Prioritisation of a National Road Infrastructure Programme Using Multi-criteria Analysis



Prioritisation of a National Road Infrastructure Programme Using Multi-criteria Analysis

Authors

A Guehnemann, J Laird, A Pearman, University of Leeds, UK

Description

A novel fusion of multi-criteria and cost-benefit analyses is applied to upgrading Ireland's National Secondary Road network. The stability of results is tested, yielding improved transparency and reliability for the decision making process.

Abstract

Prioritising competing transport infrastructure investment schemes is a common problem at national, regional and more local levels and often the number of potential schemes that has to be considered is substantial. With pressure on resources, growing awareness of the range of scheme impacts that has to be taken into account and public pressure to be able to demonstrate a transparent, consistent and effective ranking process, decision making bodies require comprehensive and reliable appraisal methods. In most European countries, a cost-benefit analysis (CBA) or multi-criteria method (MCA) is applied in the appraisal process. MCA has a number of advantages over CBA. Primarily it allows impacts that cannot be monetised or cannot be quantified easily to be included in an appraisal in a transparent way. Such impacts could include those on sites of outstanding beauty or of historic importance. A general criticism of MCA is that the rankings are dependent on the weights given by decision-makers' preferences and not generally accepted measures of social preference. Thus, weights often appear arbitrary and can be subject to change. Another shortcoming of MCA is that generally decision-makers require measures for value of money as well. Hence, in many countries the two methods are implemented alongside each other, but often with no synthesis of results into one joint framework. This leaves the final decision about the worthiness of investments to the decision-makers, but is open to interpretation and criticism.

This paper presents an MCA methodology that addresses these challenges in an innovative way. It was developed for Ireland's National Roads Authority (NRA) and has been applied to a study examining the upgrade of Ireland's National Secondary Road network. This consists of 2,700 km of primarily rural single carriageway 'A-roads' that complement the national primary routes. From a policy and political perspective it is necessary to direct investment to those parts of the network where it is needed the most and to ensure the programme justifies the investment costs. MCA is a key instrument in delivering this. A specific innovation here was to develop a methodology that incorporates CBA elements in the MCA framework in a consistent manner and to test the stability of results. A further innovation is the method used to test the sensitivity of the rankings to variations in weights, as such weights can be quite reasonably contested by different stakeholder groups. A key message of the paper is that the methods can be introduced to make a national investment strategy developed through an MCA robust to the usual criticisms levelled at MCAs without losing its key advantages.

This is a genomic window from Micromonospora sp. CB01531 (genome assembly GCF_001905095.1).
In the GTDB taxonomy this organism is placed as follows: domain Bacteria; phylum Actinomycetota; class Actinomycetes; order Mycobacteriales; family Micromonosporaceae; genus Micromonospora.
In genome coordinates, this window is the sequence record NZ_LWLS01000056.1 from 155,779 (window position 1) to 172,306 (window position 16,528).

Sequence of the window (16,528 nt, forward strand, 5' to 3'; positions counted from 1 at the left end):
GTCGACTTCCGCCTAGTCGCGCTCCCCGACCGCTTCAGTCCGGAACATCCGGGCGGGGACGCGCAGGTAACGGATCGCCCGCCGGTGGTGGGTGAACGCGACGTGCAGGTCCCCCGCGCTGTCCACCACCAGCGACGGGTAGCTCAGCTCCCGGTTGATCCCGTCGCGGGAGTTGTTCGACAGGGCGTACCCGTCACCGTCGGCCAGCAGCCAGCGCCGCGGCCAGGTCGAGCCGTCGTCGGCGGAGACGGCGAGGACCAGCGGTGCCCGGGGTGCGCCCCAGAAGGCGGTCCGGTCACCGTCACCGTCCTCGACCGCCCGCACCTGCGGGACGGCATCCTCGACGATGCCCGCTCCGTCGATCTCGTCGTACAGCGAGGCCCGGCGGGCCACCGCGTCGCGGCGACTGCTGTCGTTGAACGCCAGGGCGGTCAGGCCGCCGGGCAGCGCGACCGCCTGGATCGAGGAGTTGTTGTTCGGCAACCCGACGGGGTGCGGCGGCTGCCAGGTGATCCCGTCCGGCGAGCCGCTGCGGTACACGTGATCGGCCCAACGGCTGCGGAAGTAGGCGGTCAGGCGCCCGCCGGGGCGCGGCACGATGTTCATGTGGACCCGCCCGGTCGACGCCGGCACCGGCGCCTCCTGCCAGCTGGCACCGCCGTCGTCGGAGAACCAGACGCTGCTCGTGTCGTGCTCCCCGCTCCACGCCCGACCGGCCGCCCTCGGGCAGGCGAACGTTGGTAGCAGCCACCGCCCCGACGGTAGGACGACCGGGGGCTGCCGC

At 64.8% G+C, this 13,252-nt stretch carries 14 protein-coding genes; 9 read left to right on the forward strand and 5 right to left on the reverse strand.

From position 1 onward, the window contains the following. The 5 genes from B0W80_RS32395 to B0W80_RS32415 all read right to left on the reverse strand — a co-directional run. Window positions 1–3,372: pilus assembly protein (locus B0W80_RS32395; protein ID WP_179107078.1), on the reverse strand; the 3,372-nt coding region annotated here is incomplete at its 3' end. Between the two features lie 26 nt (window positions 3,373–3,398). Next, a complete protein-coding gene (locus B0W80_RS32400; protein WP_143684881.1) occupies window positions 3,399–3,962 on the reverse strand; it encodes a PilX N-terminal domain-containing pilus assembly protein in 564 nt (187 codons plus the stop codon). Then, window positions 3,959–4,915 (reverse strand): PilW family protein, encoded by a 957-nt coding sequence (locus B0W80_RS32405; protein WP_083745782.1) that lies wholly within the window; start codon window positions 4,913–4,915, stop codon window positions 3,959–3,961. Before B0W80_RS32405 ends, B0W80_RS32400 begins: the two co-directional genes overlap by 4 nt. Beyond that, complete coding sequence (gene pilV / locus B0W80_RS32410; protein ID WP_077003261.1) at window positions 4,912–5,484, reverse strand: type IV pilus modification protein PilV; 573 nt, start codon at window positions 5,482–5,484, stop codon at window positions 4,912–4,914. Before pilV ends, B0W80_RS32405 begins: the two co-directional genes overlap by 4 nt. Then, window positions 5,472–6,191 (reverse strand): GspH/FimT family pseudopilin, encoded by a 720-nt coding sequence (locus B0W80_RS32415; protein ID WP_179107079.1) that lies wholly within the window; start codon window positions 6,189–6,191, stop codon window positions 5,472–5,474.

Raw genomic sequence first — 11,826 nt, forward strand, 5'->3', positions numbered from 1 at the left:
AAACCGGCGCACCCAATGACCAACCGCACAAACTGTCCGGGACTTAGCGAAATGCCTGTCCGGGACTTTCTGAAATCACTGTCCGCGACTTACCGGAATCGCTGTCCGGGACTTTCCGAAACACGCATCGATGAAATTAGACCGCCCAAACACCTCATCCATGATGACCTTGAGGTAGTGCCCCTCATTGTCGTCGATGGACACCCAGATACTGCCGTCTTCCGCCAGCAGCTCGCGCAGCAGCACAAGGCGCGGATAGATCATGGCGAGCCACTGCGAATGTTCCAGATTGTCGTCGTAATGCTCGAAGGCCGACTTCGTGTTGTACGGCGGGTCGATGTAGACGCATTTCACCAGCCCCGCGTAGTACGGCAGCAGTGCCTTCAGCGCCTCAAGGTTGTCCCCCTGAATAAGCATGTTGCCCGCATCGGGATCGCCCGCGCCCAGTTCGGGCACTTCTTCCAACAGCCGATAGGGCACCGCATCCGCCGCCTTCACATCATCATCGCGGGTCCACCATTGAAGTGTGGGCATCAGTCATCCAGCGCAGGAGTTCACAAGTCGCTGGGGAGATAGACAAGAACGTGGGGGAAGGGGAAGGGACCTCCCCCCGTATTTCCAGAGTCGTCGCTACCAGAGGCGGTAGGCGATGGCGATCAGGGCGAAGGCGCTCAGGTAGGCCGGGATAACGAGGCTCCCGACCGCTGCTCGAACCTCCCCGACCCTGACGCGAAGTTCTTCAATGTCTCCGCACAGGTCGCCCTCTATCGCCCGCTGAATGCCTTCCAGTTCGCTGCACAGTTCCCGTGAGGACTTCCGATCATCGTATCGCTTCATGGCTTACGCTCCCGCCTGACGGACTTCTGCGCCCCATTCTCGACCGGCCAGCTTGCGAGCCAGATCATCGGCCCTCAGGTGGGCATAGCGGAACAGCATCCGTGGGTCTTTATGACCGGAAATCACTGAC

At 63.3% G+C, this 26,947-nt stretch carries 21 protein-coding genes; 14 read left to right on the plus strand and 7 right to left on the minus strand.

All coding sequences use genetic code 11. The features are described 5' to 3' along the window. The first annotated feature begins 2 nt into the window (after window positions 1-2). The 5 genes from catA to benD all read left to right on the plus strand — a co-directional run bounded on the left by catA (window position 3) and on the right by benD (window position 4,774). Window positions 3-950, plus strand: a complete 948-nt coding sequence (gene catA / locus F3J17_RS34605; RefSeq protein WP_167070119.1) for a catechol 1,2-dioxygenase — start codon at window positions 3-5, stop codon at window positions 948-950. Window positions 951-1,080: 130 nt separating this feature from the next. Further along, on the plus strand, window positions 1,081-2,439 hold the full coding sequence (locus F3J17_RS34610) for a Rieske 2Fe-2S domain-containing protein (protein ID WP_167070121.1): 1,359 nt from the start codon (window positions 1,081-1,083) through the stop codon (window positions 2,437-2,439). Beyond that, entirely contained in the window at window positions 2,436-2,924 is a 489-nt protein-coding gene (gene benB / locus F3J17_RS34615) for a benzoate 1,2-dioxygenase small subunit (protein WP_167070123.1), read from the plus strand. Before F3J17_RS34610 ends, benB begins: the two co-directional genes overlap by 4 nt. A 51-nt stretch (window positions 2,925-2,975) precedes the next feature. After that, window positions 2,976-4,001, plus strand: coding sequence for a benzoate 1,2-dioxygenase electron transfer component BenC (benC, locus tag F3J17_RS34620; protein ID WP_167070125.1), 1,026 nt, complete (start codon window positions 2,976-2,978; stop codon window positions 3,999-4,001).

In order to derive an overall appraisal measure that allows a comparison and prioritisation of projects, a scoring and weighting framework has been developed using a linear additive approach. In total, 566 projects have been scored and ranked accordingly. A BCR threshold was then applied to calculate the MCA score that projects needed to achieve to provide value for money. The so defined investment programme of worthwhile projects has been further condensed by applying an incremental analysis to decide between mutually exclusive projects.

From the point of view of the decision maker it is important to have an understanding of the robustness of the size of, and rankings within, investment programmes created. For this reason, a variety of sensitivity tests have been devised and applied to explore the extent to which the initial rankings may be affected by changes in view about the relative importance of the different impacts.

Based on this analysis, there is no strong evidence of very high sensitivities in the rankings that the assessment has constructed against changes in weights. While the size of the programme is sensitive to changes in weights, schemes that come towards the top of the ranking are good performers in terms of the criteria and the relative importance of those criteria that have been assessed in collaboration with the decision makers, and reasonably sized variations in the data do not induce drastic changes in the rankings obtained. Even under more radical changes in the structure of weight sets, the best performing schemes stay at the top of the rankings. This result gives a degree of assurance for the decision makers to proceed with investment in the best schemes in the shorter term and to draw up an indicative programme for future investment for the period after that.

Publisher

Association for European Transport